6. Officer John Lloyd – Baltimore City Police Department – End of Watch: Thursday July 4, 1889
  7. City Marshal Charles Wilson – Oceanside Police Department – End of Watch: Thursday July 4, 1889
  8. Deputy Sheriff Edward Funk – Taney County Sheriff’s Office – End of Watch: Thursday July 4, 1889
  9. Sheriff Galby Branson – Taney County Sheriff’s Office – End of Watch: Thursday July 4, 1889
  10. Deputy Sheriff Andrew Balfour – Kiowa County Sheriff’s Office – End of Watch: Monday July 4, 1892
  11. Deputy Sheriff William Whitehurst – Hillsborough County Sheriff’s Office – End of Watch: Tuesday July 4, 1893
  12. Policeman Dennis Daly – Butte Police Department – End of Watch: Wednesday July 4, 1894
  13. Night Policeman Arucius Koon – New Straitsville Police Department – End of Watch: Wednesday July 4, 1894
  14. Patrolman Edward Byrnes – Louisville Police Department – End of Watch: Thursday July 4, 1895
  15. Town Marshal Hence Harmon – Adairville Police Department – End of Watch: Saturday July 4, 1896
  16. Guard Thomas Tobin – Colorado Department of Corrections – End of Watch: Tuesday July 4, 1899
  17. Detective William Hanson – Jersey Central Railroad Police Department – End of Watch: Friday July 4, 1902
  18. Patrol John Cosgrove – Jersey Central Railroad Police Department – End of Watch: Friday July 4, 1902
  19. Posseman Cornelius Rowley – King County Sheriff’s Office – End of Watch: Friday July 4, 1902
  20. Patrolman Louis Massey – Evansville Police Department – End of Watch: Saturday July 4, 1903
  21. Patrolman Peter Griffin – Lock Haven Police Department – End of Watch: Thursday July 4, 1907
  22. Deputy Sheriff Andy Downs – Pulaski County Sheriff’s Department – End of Watch: Thursday July 4, 1907
  23. Chief of Police Martin Fine – LaFollette Police Department – End of Watch: Saturday July 4, 1908
  24. Policeman George Smith – Suffolk Police Department – End of Watch: Saturday July 4, 1908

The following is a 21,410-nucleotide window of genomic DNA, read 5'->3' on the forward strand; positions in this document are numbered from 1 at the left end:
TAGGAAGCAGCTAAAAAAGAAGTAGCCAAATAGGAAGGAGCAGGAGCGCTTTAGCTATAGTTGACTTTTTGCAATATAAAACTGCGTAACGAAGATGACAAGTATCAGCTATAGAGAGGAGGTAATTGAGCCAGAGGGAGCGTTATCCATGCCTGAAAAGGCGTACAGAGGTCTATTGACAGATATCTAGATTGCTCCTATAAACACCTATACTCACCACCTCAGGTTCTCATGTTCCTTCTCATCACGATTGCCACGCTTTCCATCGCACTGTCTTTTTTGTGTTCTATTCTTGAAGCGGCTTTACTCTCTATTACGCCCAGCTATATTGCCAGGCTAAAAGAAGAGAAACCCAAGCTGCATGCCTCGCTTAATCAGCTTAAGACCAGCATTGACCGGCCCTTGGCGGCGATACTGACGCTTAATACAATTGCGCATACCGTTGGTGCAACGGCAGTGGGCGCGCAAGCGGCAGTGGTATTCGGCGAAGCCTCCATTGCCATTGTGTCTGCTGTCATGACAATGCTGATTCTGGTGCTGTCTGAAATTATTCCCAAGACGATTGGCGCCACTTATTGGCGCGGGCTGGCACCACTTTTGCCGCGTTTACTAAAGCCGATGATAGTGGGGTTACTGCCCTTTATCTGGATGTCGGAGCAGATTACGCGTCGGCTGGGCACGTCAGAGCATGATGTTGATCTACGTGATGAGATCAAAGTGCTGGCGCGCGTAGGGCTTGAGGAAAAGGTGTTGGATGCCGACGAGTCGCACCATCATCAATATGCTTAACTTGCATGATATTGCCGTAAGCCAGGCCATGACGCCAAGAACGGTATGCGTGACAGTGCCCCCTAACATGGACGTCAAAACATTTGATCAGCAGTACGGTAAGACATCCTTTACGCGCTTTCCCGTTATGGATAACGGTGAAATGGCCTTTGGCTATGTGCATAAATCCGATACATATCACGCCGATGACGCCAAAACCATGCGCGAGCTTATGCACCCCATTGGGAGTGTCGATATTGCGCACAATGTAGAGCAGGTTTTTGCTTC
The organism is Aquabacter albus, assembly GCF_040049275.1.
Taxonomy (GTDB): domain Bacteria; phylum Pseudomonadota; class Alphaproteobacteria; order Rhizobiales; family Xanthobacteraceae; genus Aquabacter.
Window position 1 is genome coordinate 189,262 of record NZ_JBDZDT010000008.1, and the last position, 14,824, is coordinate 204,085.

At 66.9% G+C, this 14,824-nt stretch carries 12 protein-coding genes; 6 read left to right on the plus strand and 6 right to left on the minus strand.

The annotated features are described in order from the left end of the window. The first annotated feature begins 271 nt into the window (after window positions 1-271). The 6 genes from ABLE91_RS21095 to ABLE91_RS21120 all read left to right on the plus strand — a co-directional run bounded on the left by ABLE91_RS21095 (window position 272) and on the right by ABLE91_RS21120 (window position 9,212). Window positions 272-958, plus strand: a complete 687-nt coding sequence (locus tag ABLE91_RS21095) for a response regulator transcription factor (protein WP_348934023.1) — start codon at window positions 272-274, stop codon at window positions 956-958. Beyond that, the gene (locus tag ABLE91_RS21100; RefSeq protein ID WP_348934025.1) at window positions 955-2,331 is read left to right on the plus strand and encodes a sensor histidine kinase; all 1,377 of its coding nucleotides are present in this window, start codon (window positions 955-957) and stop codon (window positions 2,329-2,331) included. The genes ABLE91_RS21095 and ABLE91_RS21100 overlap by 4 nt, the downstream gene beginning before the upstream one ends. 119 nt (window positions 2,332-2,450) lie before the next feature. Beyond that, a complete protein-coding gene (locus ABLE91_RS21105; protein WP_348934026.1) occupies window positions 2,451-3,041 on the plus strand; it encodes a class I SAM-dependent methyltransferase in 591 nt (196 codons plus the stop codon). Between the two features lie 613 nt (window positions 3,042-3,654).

25. City Marshal Charles Farrow – Okemah Police Department- End of Watch: Sunday July 4, 1909
  26. Deputy Sheriff Wesley Davis – Pulaski County Sheriff’s Department – End of Watch: Monday July 4, 1910
  27. City Marshal Jesse Craig Sr – Rocky Ford Police Department – End of Watch: Tuesday July 4, 1911
  28. Police Officer Henry Harris – Seattle Police Department – End of Watch: Tuesday July 4, 1911
  29. Special Deputy Sheriff Hebert Nisler – Conway County Sheriff’s Department – End of Watch: Thursday July 4, 191
  30. Deputy Issac Skipper – Brunswick County Sheriff’s Office – End of Watch: Saturday July 4, 1914
  31. Patrolman Thomas Rogan – Burlington City Police Department – End of Watch: Saturday July 4, 1914
  32. Sheriff Hendrix Rector – Greenville County Sheriff’s Office – End of Watch: Friday July 4, 1919
  33. Chief Deputy Bob Wilcox – Lake County Sheriff’s Office – End of Watch: Friday July 4, 1919
  34. Police Officer William Pottker – Oak Park Police Department – End of Watch: Friday July 4, 1919
  35. Chief Special Agent Will Reed – Chicago, Rock Island and Pacific Railway Police Department – End of Watch: Sunday July 4, 1920
  36. Patrolman Doc Lefler – Ashland Police Department – End of Watch: Monday July 4, 1921
  37. Police Officer Ignatz Witkowski – Ford Village Police Department – End of Watch: Tuesday July 4, 1922
  38. Captain Edward Masterson – Marion City Police Department – End of Watch: Tuesday July 4, 1922
  39. Officer Joseph Walsh – San Francisco Police Department – End of Watch: Tuesday July 4, 1922
  40. Deputy Sheriff Jim Collins – Bell County Sheriff’s Department – End of Watch: Wednesday July 4, 1923
  41. Officer Charles DeBolt – Peoria Park District Police Department – End of Watch: Friday July 4, 1924
  42. Lieutenant Benjamin Alexander – Boston Police Department – End of Watch: Saturday July 4, 1925
  43. Patrolman Oliver Holderby – Springfield Police Department – End of Watch: Thursday July 4, 1929
  44. Police Officer Stanley Zendarski – Bayonne Police Department – End of Watch: Friday July 4, 1930
  45. Inspector Charles Eldredge – Illinois Department of Conservation Police – End of Watch: Saturday July 4, 1931
  46. Police Officer William Kohler – Oakland Police Department – End of Watch: Saturday July 4, 1931
  47. Railroad Detective Benjamin Gaughenbaugh – Chicago, Burlington and Quincy Railroad Police Department – End of Watch: Thursday July 4, 1935